Sunday, January 08, 2006

harry whittier frees

It was while I was doing my Xmas shopping that I stumbled across this book featuring the photography of Harry W Frees.


There seems to have been something of a resurgence of dressing animals in clothes lately, for example here and here and here and here (although I'm not sure if that last one really counts).
Harry Frees' pioneered the art - his career in animal photography took off at the turn of the 20th century when his pictures first appeared on novelty postcards and calendars. Often using his own cats, Rags and Fluff, as well as the pets (dogs, pigs, rabbits & birds) of his friends and neighbours, he spent many painstaking hours setting up and photographing the scenes.


Frees utilised specially designed outfits, sewn by his mother, to hold the animals in standing poses, and as time went on, his props and scenarios became more and more elaborate. His work was made into story books for children, some of which he wrote himself. These books continued to be published after his death in 1953, with some of his pictures being colourized for the modern market.






There's something incredibly woeful and dark about these portraits, which to my mind makes them all the more fascinating, because I imagine that the intention of the artist was quite the opposite. That something created to bring joy to children could eventually become so amusingly unacceptable and mildly disturbing is surely one of the more interesting aspects of how the evolution of social convention can alter the way we perceive an image.

10 comments:

  1. They are so beautifully grim. Like a car crash or Paris Hilton...you don't want to look but can't help staring.

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  2. those poor animals. some of those pix are downright creepy esp that colored cat one EEK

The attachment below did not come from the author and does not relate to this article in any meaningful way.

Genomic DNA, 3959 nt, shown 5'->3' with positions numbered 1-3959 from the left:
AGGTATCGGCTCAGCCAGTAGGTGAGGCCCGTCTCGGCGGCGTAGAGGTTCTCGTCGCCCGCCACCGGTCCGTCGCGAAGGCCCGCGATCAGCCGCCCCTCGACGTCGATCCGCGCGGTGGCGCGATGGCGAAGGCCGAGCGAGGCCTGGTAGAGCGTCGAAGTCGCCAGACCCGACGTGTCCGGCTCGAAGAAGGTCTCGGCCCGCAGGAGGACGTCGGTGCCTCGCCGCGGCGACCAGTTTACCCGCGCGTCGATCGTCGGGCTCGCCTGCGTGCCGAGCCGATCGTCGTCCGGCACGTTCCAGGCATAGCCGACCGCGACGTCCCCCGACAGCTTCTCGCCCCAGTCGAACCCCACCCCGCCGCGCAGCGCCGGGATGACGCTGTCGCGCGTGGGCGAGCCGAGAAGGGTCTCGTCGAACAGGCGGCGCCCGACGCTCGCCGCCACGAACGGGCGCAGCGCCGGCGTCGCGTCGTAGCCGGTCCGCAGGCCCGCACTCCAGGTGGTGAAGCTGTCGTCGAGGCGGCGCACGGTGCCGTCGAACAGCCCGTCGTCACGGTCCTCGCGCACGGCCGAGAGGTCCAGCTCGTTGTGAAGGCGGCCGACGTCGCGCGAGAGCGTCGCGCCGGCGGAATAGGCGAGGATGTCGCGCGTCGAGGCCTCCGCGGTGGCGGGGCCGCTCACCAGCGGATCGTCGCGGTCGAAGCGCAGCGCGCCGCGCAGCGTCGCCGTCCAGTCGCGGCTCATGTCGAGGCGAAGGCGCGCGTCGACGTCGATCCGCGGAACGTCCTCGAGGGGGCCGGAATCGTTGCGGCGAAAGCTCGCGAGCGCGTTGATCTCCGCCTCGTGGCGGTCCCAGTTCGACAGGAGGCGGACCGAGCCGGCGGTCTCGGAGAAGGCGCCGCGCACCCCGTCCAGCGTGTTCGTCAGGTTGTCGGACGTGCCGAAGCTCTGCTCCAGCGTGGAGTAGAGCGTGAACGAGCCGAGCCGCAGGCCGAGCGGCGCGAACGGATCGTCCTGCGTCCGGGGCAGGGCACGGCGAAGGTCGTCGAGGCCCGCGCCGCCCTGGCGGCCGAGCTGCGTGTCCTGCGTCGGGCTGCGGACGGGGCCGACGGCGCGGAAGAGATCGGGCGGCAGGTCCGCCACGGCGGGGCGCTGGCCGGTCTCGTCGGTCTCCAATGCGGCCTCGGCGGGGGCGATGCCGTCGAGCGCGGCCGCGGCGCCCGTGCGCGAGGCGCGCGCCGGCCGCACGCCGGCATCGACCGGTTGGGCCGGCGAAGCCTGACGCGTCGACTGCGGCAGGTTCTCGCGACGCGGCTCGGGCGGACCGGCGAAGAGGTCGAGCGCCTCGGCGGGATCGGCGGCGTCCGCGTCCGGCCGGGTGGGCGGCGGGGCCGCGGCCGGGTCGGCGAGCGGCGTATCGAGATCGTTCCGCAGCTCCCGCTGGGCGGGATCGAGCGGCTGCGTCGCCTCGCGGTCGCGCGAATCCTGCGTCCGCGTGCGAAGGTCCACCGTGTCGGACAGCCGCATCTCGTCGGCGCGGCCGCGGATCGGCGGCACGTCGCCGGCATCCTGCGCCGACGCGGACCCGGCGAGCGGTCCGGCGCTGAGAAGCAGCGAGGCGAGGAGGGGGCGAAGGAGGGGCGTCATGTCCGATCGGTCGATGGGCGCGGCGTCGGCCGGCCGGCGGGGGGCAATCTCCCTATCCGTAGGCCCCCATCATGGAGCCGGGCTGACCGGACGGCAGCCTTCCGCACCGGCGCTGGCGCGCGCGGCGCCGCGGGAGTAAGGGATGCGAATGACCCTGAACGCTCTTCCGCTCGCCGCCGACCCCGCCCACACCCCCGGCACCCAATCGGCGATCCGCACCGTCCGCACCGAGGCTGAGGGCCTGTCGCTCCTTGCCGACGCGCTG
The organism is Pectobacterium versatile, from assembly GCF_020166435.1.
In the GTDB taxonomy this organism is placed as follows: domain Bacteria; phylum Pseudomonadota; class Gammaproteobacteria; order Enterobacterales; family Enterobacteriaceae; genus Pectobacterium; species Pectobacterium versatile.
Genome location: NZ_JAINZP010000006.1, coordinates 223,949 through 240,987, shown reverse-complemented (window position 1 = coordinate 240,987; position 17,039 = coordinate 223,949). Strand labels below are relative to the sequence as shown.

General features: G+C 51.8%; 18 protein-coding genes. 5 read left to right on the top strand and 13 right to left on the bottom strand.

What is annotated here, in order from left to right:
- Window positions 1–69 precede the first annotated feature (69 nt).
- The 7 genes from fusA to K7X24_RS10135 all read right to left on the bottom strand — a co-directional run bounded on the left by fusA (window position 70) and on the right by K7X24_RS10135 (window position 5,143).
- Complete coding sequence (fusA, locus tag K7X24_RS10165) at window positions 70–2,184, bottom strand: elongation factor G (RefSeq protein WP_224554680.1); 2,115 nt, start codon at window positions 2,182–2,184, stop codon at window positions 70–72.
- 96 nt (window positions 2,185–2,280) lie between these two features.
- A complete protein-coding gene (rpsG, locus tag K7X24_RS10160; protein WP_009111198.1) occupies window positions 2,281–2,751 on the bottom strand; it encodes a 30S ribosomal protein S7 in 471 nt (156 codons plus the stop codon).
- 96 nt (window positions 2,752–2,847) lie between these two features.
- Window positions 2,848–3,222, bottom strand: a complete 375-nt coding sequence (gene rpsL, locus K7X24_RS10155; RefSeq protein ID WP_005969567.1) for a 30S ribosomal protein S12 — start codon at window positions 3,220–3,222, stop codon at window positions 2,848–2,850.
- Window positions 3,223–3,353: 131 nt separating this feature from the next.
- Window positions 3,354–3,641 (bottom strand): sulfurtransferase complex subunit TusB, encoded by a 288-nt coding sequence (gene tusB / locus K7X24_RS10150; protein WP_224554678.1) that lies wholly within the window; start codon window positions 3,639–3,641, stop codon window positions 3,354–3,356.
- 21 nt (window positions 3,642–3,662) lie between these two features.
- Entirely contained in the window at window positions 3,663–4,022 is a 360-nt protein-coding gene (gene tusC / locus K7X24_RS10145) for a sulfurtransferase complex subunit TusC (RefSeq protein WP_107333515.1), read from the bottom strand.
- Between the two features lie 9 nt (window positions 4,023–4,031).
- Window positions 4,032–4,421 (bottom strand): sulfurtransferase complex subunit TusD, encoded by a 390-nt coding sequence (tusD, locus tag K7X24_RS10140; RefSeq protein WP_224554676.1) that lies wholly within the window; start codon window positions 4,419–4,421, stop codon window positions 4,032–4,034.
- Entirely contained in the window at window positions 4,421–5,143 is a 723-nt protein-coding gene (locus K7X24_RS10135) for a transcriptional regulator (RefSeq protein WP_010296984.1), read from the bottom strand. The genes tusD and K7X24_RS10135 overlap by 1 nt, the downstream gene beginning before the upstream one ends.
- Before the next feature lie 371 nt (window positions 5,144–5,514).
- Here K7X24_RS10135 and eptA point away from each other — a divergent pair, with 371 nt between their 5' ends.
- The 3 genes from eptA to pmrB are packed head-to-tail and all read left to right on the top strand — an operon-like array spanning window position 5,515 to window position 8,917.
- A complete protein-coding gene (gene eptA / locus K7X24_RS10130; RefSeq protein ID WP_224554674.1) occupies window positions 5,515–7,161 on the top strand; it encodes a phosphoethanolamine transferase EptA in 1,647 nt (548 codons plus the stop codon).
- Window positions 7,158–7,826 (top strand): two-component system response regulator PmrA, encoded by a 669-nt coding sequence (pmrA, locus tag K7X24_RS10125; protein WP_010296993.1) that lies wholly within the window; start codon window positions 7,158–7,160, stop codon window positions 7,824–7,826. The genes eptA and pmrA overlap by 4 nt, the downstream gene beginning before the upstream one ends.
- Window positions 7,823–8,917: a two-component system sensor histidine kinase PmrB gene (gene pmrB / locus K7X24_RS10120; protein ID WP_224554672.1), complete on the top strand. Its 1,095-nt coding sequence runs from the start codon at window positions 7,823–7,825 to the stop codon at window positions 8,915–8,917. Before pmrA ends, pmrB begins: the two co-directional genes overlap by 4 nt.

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  3. I guess I'm somewhat relieved to learn he used his pets and that they were apparently alive at the time...I had a reprint of one of those books when I was a kid, and I always wondered if the guy was dressing up taxidermized kittens and puppies....still, as an adult, I find the pictures disturbing.

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  4. Look for Robert Wegmans weimeraner art - it's slightly less wierd when the artist uses big, unfluffy dogs. He does videos, too - "The Hardy Boys" is the best!

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  5. I remember these in a book when I was little!! (I was born in '57) I looked at it for hours and hours. (wonder where it is now....)

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  6. I grew up with these as hand me downs from my grandmother. I love these books! I still bring them out to show people at dinner parties, and they make everyone ooh and awe like little kids again. They should be made available again, because little kids love them.

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  7. I loved these books as a wee girl! (born in '67) I think they show an innocent love and appreciation by Mr. Frees for his fuzzy subjects. And I don't think his neighbors would have allowed him to continue borrowing their pets if he had not been sweet to them. Thanks for reminding me of wonderful times reading Yip and Yap!

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  8. These animals must have either been killed and stuffed or else tortured to respond to the "stand up straight" command...let alone the "paint" command...

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  9. I have always loved these books. I was born in 1985 but since my parents were antiques dealers I got the two Kittens books. Goodness I loved em!! So cute. :D

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  10. According to another article on the web, Mr. Frees retired to Florida and then committed suicide, which adds slightly to the ghoulishness of the above comments.

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